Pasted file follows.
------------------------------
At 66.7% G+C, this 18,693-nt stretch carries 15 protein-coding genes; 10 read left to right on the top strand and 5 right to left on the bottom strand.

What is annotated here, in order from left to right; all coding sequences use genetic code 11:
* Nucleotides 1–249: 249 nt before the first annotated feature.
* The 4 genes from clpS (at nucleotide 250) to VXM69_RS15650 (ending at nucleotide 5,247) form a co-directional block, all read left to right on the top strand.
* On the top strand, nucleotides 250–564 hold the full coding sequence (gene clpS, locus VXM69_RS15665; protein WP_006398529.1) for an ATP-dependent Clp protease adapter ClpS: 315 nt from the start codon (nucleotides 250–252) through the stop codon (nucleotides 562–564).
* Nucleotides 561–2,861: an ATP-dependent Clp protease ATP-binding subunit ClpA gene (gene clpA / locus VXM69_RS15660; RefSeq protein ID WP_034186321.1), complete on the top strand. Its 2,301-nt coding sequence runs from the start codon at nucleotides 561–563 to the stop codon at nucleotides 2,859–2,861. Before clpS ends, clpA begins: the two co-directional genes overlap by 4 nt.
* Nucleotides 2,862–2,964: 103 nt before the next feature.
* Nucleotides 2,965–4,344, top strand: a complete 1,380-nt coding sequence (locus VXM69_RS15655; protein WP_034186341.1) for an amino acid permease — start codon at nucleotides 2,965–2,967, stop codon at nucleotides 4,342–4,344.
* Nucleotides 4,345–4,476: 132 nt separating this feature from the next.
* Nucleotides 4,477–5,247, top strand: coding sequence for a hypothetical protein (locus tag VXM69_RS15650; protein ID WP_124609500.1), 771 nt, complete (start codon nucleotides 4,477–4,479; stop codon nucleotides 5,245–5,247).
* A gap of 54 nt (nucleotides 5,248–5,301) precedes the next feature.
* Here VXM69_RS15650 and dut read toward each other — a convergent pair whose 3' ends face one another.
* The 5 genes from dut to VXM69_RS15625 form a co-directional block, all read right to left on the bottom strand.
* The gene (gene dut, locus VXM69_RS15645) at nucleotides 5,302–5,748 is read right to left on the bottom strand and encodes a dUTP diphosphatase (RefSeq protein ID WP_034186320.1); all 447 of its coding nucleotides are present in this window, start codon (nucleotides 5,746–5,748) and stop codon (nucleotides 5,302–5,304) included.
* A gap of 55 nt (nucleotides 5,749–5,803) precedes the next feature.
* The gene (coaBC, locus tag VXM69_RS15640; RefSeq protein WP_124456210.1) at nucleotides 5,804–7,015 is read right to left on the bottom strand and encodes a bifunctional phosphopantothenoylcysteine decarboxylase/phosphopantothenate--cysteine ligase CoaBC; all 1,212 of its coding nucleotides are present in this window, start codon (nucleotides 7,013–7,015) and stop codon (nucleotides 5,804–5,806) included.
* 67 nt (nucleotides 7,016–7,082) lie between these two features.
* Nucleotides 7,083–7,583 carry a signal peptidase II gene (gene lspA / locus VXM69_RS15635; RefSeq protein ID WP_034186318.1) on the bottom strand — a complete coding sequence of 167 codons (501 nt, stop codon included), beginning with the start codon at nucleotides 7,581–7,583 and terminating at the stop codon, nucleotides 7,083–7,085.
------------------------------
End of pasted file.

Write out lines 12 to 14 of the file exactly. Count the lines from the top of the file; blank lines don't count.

* Here VXM69_RS15650 and dut read toward each other — a convergent pair whose 3' ends face one another.
* The 5 genes from dut to VXM69_RS15625 form a co-directional block, all read right to left on the bottom strand.
* The gene (gene dut, locus VXM69_RS15645) at nucleotides 5,302–5,748 is read right to left on the bottom strand and encodes a dUTP diphosphatase (RefSeq protein ID WP_034186320.1); all 447 of its coding nucleotides are present in this window, start codon (nucleotides 5,746–5,748) and stop codon (nucleotides 5,302–5,304) included.